MAWINGU, Kenya (Reuters) - Kenyans farming the rolling hills of the Rift Valley heaved a collective sigh of relief on Thursday as the east African nation passed a new constitution without any outbursts of violence.
The Rift Valley province in western Kenya bore the brunt of post-election violence in 2007-2008 and there were widespread fears a contentious vote could trigger further clashes between the different ethnic communities living there.
“We voted for this constitution, to see if change might take place. Life is ok, we mingle with other communities in bars but I want to see more interaction,” said 32 year-old Joseph Wainaina from President Mwai Kibaki’s Kikuyu tribe.
Thousands of police had been deployed to the region to head off any repetition of the tribal bloodletting which erupted when Kibaki was hastily sworn in as president for a second term amid allegations of widespread rigging in December 2007.
Across the country, but especially in the Rift Valley, the opposition Kalenjin tribe attacked Kikuyu in areas where the two were neighbours. Reprisal assaults on Kalenjin followed.
“They came over the hill, hundreds of them armed with bows and arrows and machetes, burning down every house in their path. We ran before they got to us,” Wainaina said.
In Mawingu, scene of some of the violence, almost every one of the mud-walled dwellings have been rebuilt, sun glaring off the new corrugated metal roofs donated by aid groups as the uprooted villagers slowly returned home.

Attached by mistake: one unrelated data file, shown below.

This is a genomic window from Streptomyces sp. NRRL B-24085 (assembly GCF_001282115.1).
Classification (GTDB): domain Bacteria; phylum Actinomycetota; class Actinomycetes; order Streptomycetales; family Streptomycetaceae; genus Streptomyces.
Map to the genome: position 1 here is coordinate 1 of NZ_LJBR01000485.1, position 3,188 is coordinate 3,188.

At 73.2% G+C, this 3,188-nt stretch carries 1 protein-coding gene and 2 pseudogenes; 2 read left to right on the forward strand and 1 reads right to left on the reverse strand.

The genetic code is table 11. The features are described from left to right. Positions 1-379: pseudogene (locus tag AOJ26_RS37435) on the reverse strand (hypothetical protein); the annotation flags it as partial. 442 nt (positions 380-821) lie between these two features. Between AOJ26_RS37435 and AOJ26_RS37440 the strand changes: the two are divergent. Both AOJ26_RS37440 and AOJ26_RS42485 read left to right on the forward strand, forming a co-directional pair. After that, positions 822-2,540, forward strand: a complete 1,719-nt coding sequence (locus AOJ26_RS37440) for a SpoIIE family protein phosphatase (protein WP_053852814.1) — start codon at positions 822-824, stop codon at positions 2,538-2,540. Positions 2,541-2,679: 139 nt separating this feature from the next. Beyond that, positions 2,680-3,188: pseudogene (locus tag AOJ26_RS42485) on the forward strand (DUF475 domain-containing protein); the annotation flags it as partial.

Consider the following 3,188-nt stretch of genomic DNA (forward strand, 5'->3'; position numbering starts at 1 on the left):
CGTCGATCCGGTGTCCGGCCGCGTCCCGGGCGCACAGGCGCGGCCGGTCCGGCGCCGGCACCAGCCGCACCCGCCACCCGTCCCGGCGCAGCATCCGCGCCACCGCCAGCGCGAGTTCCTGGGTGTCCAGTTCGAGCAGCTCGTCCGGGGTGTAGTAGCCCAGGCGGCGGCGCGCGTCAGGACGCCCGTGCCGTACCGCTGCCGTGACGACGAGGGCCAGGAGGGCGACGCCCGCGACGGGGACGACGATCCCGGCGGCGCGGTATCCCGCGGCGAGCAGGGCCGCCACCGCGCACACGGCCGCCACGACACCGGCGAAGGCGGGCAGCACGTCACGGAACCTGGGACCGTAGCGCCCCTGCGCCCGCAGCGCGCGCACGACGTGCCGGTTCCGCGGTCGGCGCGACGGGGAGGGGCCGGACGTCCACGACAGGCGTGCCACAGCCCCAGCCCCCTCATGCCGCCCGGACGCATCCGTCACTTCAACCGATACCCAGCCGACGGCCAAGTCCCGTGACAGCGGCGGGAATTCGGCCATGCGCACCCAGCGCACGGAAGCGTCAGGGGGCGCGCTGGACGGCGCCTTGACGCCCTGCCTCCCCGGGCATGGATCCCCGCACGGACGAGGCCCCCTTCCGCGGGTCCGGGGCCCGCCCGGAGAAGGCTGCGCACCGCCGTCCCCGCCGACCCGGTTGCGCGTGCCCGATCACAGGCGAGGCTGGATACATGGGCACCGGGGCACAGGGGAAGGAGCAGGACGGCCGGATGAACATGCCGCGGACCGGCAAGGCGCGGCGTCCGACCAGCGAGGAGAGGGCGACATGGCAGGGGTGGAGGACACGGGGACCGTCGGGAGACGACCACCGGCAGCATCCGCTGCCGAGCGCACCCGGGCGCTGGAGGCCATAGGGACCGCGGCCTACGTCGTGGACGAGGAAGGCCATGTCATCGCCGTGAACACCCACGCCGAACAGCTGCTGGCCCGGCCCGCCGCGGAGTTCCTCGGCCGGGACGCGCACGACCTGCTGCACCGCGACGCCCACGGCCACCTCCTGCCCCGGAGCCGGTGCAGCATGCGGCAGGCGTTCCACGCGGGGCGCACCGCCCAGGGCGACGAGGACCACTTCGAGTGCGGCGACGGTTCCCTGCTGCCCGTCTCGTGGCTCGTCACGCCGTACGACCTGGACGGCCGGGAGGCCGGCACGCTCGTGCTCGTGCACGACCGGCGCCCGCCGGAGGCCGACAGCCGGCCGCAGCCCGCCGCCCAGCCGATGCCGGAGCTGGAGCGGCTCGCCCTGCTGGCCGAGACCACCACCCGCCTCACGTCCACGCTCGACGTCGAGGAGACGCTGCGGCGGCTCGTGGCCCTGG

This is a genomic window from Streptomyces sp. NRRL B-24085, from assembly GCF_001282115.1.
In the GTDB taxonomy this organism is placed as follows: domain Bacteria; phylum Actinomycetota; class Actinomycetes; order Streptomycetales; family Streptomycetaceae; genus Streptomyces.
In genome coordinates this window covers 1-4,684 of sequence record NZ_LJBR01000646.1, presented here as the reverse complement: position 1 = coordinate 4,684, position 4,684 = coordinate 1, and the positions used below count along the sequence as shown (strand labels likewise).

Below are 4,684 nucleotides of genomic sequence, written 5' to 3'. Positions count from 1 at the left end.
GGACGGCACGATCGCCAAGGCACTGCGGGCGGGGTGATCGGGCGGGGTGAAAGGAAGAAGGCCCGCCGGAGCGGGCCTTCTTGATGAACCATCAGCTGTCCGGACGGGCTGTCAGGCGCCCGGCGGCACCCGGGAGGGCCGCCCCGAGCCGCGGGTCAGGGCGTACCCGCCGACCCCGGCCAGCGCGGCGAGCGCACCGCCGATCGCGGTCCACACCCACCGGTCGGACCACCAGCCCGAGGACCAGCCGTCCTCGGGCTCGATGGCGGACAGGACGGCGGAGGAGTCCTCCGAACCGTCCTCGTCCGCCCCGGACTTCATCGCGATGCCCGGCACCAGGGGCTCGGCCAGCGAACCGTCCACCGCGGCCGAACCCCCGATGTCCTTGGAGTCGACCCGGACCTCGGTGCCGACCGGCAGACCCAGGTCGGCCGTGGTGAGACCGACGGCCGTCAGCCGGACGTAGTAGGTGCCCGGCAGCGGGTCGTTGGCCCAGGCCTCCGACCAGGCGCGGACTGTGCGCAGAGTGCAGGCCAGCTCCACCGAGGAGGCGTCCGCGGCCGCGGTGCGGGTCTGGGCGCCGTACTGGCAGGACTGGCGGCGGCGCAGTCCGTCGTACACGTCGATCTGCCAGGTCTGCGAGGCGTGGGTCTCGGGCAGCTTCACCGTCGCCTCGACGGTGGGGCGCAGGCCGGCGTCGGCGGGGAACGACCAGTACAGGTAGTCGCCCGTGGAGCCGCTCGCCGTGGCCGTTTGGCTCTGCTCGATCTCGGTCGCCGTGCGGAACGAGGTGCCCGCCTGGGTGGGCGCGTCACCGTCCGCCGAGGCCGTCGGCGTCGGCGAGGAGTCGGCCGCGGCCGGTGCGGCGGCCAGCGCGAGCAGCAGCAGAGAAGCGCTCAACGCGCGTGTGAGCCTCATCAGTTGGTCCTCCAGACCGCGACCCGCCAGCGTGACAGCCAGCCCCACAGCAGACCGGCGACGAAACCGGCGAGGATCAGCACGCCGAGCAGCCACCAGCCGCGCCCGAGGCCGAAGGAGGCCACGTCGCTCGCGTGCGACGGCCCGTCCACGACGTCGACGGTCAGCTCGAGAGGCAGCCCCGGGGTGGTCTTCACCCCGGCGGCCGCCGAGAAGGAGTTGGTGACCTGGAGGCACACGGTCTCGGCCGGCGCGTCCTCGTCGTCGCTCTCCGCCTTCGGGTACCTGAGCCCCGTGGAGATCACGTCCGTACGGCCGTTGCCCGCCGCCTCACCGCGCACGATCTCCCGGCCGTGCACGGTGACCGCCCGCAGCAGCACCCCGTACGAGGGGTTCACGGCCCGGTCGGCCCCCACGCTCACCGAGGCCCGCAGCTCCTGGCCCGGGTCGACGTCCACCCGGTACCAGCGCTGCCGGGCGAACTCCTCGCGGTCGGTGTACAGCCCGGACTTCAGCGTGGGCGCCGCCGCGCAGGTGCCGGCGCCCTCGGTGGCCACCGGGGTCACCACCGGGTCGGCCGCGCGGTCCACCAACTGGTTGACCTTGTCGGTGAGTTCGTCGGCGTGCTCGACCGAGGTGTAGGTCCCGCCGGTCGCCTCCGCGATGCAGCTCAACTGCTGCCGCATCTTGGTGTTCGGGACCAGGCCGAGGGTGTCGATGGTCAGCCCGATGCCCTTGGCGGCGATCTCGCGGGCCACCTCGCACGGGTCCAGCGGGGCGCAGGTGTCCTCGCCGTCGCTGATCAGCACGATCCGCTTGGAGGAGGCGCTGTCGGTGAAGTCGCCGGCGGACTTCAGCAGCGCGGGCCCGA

“I blame the politicians. If it wasn’t for politics such things wouldn’t have occurred. I don’t know what’s changed, why there’s peace this time,” said Wainaina, a father of three.
But for all the talk of a return to normal life, the underlying tensions that have plagued tribal relations since Kenya’s independence in 1963 remain entrenched for now. Of these, land is perhaps the most divisive issue that frequently emerges during electioneering.
A few kilometres from Mawingu, Peter Oturi, 40, frets constantly the Kalenjin are out to grab his land. The widower reconstructed his single-room house last year in the shadows of an abandoned house that once belonged to a local Kikuyu politician.
“Now that the Kalenjin are many here, they want to kick us out,” Oturi said.
“The new constitution will help (improve relations) but only if it is implemented correctly, especially the clauses about land.”
The new constitution is meant to help tackle corruption, political patronage and land-grabbing and tribalism. It also introduces greater checks on presidential powers.